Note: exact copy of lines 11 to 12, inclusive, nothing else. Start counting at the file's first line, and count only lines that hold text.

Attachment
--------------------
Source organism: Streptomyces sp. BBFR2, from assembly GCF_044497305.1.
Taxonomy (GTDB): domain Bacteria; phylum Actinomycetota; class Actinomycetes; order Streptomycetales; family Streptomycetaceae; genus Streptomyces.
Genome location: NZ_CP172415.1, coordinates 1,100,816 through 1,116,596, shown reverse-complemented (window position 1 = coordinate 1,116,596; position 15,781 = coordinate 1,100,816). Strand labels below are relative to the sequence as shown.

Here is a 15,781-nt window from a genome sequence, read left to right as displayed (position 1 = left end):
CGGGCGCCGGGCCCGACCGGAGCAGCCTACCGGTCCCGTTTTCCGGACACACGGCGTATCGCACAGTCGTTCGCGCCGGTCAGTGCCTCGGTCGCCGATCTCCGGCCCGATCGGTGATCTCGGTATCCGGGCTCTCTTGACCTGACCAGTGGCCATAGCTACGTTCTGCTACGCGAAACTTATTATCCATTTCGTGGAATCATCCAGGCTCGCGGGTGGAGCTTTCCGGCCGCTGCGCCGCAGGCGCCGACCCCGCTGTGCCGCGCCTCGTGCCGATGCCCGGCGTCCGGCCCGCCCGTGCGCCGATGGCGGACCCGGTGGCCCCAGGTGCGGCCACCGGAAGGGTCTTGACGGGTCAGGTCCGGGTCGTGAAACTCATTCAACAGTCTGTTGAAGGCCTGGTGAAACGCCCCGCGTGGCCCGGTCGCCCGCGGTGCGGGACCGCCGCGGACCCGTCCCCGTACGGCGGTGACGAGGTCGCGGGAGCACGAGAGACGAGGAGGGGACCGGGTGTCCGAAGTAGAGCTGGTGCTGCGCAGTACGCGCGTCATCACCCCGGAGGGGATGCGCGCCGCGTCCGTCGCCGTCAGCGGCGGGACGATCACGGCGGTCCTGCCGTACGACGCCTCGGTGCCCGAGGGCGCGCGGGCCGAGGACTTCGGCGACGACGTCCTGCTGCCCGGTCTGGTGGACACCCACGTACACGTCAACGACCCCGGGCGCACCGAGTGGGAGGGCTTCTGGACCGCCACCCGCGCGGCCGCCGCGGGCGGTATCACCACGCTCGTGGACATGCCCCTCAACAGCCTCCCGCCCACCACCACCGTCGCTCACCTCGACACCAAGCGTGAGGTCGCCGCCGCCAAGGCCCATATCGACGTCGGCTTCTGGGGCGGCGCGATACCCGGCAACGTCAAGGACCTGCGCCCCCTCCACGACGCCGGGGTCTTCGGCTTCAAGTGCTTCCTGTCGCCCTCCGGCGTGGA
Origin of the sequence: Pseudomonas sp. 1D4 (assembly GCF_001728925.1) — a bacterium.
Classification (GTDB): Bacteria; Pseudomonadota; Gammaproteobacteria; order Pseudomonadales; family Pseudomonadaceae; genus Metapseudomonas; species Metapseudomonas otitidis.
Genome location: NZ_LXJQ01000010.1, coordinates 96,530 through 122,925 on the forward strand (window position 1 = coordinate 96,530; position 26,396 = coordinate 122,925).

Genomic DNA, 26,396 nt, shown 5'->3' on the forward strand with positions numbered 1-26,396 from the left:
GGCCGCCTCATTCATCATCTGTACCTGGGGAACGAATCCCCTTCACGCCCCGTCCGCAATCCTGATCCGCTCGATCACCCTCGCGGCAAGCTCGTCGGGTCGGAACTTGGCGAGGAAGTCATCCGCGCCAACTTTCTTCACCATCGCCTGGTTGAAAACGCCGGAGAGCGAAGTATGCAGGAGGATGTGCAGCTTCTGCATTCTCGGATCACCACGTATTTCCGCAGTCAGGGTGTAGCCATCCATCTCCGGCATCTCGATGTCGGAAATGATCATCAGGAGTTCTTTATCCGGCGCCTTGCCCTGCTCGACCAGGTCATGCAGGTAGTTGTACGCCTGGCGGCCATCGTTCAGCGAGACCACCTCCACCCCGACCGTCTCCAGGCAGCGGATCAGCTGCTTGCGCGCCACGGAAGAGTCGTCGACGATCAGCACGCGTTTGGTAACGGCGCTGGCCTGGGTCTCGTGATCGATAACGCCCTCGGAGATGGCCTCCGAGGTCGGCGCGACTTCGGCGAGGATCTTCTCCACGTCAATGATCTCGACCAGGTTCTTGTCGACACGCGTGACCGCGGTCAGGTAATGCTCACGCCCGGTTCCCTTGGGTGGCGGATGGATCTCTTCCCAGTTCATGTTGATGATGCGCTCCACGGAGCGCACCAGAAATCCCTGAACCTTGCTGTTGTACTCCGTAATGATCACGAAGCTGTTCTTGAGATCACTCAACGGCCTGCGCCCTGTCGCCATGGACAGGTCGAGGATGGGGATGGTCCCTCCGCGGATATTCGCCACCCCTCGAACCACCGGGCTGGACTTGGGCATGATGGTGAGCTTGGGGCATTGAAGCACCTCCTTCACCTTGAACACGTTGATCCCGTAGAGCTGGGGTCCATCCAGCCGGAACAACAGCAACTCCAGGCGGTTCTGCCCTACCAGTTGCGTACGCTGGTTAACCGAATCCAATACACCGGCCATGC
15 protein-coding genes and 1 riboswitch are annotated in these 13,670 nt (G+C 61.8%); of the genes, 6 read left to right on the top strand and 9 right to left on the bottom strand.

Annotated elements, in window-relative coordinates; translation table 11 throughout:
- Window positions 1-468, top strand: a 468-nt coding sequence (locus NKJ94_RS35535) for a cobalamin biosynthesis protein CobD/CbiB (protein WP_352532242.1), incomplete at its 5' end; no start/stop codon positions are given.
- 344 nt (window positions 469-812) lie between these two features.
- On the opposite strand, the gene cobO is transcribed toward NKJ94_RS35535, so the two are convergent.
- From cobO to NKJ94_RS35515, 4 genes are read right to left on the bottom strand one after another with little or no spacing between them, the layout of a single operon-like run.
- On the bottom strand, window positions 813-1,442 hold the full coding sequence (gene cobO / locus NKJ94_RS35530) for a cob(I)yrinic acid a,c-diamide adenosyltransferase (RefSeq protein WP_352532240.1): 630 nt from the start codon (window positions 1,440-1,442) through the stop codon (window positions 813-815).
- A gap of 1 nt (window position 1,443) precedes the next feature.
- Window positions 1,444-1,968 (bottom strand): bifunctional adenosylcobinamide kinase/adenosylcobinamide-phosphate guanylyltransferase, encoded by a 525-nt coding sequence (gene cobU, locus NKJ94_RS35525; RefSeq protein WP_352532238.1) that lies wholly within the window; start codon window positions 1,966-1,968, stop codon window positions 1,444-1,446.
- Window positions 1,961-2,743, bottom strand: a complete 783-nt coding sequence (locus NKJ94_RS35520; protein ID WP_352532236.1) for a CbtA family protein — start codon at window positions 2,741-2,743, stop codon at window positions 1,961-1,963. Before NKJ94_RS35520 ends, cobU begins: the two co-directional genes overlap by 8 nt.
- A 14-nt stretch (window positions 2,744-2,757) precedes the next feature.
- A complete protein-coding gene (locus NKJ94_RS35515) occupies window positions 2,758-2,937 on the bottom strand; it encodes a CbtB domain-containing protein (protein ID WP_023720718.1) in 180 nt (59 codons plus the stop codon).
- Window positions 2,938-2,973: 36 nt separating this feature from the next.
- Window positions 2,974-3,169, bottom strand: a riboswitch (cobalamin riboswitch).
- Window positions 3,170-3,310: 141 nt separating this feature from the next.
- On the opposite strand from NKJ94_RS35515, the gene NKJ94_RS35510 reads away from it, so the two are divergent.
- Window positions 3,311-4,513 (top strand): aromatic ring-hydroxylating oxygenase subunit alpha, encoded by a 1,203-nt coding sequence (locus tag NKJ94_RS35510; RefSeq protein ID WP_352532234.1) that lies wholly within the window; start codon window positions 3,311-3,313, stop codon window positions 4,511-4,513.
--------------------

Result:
15 protein-coding genes and 1 riboswitch are annotated in these 13,670 nt (G+C 61.8%); of the genes, 6 read left to right on the top strand and 9 right to left on the bottom strand.

Annotated elements, in window-relative coordinates; translation table 11 throughout: